Look, I’m a believer in a zero-tolerance policy on weapons in school. I know it’s necessary after Columbine and Virginia Tech. But the school should also look at cases individually when rendering their punishment. Seriously, reform school? I doubt the kid had nefarious plans. I doubt he had the schematics to the school’s air duct system for a quick getaway after a first grade massacre.  I doubt this kid had anything more heinous on his computer than the URL for Webkinz.

Did the kid use poor judgment? Sure. Could someone have gotten hurt? Absolutely. Was this a premeditated act for which he should be severely punished. I seriously doubt it!

So what should be his punishment? A reprimand maybe. A strong talking to explaining WHY what he did was wrong. Followed by an explanation as to why it’s okay to use the gadget in Cub Scouts but NOT for eating lunch at school…And by the way, good luck on that one.

The most troubling part of all of this is that this poor kid will likely get labelled as a “problem child”. I mean, he’s already been suspended from school (he’s being home-schooled while his parents try to overturn his punishment). And the label alone could alter the course of his future. Because people will treat him as a problem child. And if he’s tormented or ostracized enough, he may likely lash out by behaving as such.

And even if he is emotionally unaffected (which is doubtful) – what about his school record? I wouldn’t want my kid’s record marred by an entry that said “sentenced to reform school for carrying a knife at school”. Because YOU KNOW that’s what it says. It doesn’t say, “sentenced to reform school by over-reacting administrators because he brought his Cub Scout eating utensil to school to eat his lunch.”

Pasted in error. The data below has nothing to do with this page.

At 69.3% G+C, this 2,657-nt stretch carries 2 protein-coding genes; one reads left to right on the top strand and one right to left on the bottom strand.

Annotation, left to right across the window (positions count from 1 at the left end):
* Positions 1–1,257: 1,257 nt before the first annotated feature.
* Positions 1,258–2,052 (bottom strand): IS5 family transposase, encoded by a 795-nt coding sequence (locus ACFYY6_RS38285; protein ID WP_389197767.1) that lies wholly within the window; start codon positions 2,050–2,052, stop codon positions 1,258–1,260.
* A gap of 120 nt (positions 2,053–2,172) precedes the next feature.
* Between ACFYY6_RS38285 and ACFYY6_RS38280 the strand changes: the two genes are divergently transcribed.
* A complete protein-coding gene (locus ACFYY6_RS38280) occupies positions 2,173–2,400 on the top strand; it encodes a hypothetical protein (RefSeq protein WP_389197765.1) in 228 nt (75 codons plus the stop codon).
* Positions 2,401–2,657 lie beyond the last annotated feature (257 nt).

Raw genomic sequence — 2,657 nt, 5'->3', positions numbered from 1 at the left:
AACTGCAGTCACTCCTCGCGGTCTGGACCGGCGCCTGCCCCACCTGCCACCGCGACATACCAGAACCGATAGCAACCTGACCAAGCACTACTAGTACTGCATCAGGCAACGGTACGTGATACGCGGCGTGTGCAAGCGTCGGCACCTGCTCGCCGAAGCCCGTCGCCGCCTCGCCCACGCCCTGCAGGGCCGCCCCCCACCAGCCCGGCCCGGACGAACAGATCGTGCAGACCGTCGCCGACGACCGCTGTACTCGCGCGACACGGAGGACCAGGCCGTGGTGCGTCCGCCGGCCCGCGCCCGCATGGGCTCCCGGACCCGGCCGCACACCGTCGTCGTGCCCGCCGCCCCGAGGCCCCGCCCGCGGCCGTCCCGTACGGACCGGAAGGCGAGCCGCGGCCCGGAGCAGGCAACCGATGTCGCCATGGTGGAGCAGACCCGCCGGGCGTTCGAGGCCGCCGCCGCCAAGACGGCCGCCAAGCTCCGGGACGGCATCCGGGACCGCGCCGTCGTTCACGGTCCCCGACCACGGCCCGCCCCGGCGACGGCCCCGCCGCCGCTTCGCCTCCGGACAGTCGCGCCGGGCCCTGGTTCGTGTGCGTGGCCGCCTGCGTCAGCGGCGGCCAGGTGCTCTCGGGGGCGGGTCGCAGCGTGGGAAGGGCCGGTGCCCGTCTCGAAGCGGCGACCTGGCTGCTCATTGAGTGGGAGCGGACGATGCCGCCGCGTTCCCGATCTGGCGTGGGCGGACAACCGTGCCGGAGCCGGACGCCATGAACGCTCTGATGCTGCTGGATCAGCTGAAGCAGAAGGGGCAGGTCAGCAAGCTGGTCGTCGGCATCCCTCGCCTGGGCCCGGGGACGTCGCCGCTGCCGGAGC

If you agree, go to a website started by Zachary’s mom Christie in the hopes of recruiting supporters to pressure local school officials to rethink their punishment. Also on the website, there is information about Zachary. About zero-tolerance policies as well as a petition you can sign.

Come on people! Let’s show a little common sense.


UPDATE: Ironically, after I did this post, I read that Dylan Klebold’s mother has finally (10 years later) spoken out about the Columbine shootings. Her interview is in the current Oprah Magazine.  Or see Diane Sawyer’s piece on it by CLICKING HERE.

SECOND UPDATE: It was announced today Zachary Christie has been cleared to go to school and will not face 45 days in a reform school. The seven-member Christina School Board voted unanimously Tuesday to reduce the punishment for kindergartners and first-graders who take weapons to school or commit violent offenses to a suspension ranging from three to five days.

Okay, I am glad for Zachary. But again, they’re being so short-sighted. Why do they have to make a broad ruling? Why can’t they go on a case by case basis. If a first grader comes to school with a knife and deliberately stabs people, I don’t think he should only get a 2 to 5 day suspension. Sigh.

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  1. See, things like this happen when administrators try to dodge liability but creating nonsense “zero-tolerance” plans instead of executing judgment and using authority to make a case-by-case deliberation. Thank the lawyers.

    Comment by Heironymousmortek — October 13, 2009 @ 10:23 am